Eye on the Economy

IT WAS business as usual in downtown Chaguanas yesterday, the first day of the implementation of the Government’s TT Safe Zone initiative.

There were no safe zone signs in front of the malls but conspicuous signs stating that patrons must wear masks to enter were seen at the front of several business places.

Chaguanas seemed busier than usual and shoppers walked freely into malls and patronised food courts.

Upstairs Centre City Mall, workers at a restaurant did a brisk takeaway service.

Chairs in the dining area were placed, upturned, on tables and there was no one sitting and eating. Just as it was before.

“We are not clear about how food courts in malls are supposed to operate,” a worker at a food place said.

“Are we to serve only vaccinated people who would sit and dine? Or can we continue our takeaway service? Because the mall has not been declared a safe zone and anyone can walk in.”

Only a few of the places in the food court were opened. Many that were closed during the lockdown remained closed.

According to the safe zone initiative, restaurants, gyms, cinemas and water parks are included in the list of places that must have vaccinated staff serving only vaccinated customers.

There were no police officers in sight and several shoppers said they felt relieved that there was no segregation.

“I was a little tense about coming Chaguanas today,” a woman told the Express.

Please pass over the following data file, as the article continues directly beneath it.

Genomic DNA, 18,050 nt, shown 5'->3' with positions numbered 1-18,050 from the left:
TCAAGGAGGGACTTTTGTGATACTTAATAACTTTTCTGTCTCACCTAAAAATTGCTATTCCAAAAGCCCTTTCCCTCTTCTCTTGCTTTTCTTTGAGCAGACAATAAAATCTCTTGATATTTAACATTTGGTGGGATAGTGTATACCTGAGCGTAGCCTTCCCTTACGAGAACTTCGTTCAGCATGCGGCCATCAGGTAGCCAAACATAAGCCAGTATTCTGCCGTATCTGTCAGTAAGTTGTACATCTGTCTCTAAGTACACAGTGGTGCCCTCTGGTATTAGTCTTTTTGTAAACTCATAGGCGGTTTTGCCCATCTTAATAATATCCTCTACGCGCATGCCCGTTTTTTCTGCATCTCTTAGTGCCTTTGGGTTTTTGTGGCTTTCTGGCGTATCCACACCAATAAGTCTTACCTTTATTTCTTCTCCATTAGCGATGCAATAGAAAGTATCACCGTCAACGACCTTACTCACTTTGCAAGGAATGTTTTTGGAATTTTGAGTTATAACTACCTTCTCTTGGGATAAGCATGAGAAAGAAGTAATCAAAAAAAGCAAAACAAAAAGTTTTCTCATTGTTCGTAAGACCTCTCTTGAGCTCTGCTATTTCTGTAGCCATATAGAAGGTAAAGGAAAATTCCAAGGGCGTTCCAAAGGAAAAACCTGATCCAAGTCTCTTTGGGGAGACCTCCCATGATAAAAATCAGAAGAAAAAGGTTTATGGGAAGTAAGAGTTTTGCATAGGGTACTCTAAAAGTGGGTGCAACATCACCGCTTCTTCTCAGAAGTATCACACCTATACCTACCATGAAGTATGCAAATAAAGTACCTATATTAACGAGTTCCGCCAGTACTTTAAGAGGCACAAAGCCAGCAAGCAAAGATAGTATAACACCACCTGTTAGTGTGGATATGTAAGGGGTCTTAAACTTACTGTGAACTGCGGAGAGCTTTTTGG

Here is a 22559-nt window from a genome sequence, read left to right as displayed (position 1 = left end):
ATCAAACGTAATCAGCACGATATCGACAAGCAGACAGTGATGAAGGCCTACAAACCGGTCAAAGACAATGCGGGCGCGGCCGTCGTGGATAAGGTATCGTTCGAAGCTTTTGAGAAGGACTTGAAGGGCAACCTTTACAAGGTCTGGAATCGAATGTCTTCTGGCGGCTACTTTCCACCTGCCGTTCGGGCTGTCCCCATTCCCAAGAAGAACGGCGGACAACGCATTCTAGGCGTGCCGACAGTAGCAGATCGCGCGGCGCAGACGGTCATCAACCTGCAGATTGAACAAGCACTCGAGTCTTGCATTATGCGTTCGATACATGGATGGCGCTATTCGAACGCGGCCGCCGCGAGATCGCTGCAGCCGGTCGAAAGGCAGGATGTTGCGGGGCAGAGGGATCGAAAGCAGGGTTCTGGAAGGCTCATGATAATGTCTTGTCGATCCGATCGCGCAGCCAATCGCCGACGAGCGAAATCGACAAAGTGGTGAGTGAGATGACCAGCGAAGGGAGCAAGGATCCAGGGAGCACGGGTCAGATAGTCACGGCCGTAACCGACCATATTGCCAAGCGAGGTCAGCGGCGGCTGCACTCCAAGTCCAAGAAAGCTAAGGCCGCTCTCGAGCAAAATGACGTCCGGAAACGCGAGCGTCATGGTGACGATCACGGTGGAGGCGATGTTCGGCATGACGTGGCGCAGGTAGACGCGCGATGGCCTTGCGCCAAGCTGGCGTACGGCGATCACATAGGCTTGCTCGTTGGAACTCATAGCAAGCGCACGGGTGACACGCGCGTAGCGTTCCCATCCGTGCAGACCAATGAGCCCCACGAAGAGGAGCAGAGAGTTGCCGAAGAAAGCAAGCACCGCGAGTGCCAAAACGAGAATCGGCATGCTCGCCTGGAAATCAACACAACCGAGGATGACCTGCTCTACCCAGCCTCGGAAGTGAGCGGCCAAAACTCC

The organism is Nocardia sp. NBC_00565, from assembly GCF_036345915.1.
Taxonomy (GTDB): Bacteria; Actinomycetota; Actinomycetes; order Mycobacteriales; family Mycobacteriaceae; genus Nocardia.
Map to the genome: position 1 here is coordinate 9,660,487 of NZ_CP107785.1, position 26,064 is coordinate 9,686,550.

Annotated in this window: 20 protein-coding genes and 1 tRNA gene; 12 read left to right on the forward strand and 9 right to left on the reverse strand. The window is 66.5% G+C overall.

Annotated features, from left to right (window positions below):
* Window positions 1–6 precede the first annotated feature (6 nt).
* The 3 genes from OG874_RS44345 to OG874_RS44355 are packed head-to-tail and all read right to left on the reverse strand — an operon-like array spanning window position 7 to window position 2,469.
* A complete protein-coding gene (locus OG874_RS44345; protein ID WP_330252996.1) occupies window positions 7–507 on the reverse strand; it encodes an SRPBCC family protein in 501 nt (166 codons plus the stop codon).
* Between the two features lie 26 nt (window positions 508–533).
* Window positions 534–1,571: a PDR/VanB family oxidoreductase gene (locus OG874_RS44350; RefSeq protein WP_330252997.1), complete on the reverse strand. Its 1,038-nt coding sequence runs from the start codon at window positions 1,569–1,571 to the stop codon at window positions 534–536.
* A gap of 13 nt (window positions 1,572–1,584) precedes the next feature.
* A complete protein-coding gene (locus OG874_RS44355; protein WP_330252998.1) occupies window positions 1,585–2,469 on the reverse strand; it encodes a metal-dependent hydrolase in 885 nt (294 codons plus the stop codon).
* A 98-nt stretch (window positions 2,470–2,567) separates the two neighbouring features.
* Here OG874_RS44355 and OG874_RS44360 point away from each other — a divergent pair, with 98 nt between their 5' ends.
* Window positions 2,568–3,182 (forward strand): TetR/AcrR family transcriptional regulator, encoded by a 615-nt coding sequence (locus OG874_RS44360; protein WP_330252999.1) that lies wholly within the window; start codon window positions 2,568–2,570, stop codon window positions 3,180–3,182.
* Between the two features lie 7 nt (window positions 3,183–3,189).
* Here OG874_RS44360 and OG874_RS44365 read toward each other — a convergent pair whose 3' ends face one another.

“I sometimes buy food in the food court in the mall to take home after shopping.

“I didn’t know what to expect. I didn’t know if I would see a sign in front the mall saying only the vaccinated can enter, or if the food court will not sell to the unvaccinated.

“I was bracing myself to go home and cook. But everything was normal. I’m grateful we are not as bad as in some countries.”

The announcement of the safe zone initiative sparked much public debate, with some people threatening to boycott businesses with safe zone signs.

The only thing different about Chaguanas yesterday was the closure of the market.

Chaguanas Borough Corporation workers were busily sanitising the market as part of regular Covid-19 protocols.

The corporation has stated that due to the extension of the state of emergency it has also extended the opening hours of the market.

Vendors can operate Monday to Saturday from 5.01 a.m. to 3 p.m. and on Sundays from 5.01 a.m. to midday.


GOVERNMENT has launched a multi-million-dollar programme aimed at building a more innovative and competitive economy through economic diversification.

Planning and Development Minister Camille Robinson-Regis said that the US$10 million ($68 million) “Shaping the Future of Innovation” programme is being undertaken in collaboration with the European Union (EU), the Inter-American Development Bank (IDB) and the Caribbean Industrial Research Institute (CARIRI).

A FLEET change has been on the cards for majority State-owned Caribbean Airlines (CAL) for the past three years.

After the decision to replace the existing fleet to Boeing’s Max-8s was put on pause in 2019, following two fatal crashes of the aircraft, CAL went ahead with the contract which it first entered into in November 2018.

DESPITE the lifting of the 10 p.m. curfew, some restaurants are adopting a wait-and-see approach before reverting to later closing times.

The State of Emergency (SoE) which was declared by President Paula-Mae Weekes on May 15 was lifted as of midnight on Wednesday.